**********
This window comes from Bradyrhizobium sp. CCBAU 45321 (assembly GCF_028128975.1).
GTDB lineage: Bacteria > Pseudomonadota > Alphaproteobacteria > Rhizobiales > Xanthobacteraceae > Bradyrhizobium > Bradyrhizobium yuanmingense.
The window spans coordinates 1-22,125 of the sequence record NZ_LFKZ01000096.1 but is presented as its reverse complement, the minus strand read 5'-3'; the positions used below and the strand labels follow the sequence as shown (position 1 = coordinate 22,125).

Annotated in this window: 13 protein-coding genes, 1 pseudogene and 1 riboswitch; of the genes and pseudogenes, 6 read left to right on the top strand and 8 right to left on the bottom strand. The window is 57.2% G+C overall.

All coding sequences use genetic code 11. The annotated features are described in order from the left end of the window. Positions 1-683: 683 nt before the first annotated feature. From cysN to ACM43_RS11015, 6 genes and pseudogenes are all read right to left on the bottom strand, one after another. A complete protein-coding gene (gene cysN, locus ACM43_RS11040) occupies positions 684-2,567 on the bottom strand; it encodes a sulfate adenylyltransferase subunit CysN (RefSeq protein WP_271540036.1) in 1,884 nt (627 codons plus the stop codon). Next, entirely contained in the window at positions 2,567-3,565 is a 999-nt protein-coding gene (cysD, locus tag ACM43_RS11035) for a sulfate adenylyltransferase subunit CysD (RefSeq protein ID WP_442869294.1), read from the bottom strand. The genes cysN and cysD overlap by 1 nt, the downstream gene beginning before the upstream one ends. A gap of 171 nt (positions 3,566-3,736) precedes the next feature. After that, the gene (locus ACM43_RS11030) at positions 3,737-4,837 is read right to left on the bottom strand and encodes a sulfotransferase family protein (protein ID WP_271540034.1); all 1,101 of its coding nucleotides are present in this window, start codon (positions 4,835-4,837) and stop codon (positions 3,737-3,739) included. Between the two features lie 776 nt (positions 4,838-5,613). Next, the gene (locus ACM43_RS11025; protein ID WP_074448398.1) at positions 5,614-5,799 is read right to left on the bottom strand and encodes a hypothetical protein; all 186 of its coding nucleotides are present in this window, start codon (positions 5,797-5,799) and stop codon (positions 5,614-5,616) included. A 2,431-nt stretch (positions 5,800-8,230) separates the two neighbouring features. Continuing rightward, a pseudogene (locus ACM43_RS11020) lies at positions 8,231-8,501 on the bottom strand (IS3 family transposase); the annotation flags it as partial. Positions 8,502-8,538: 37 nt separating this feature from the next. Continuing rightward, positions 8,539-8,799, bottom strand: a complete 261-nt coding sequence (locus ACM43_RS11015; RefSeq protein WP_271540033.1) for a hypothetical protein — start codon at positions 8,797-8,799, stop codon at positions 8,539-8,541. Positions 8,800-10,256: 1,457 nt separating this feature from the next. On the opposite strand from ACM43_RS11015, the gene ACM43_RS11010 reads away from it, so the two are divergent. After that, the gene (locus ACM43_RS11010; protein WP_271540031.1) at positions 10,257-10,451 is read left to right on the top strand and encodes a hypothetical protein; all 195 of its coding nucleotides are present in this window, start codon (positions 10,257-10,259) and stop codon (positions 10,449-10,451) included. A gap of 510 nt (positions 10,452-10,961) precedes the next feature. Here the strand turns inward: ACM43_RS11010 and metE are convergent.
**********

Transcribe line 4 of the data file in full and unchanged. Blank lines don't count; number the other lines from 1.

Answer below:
Annotated in this window: 13 protein-coding genes, 1 pseudogene and 1 riboswitch; of the genes and pseudogenes, 6 read left to right on the top strand and 8 right to left on the bottom strand. The window is 57.2% G+C overall.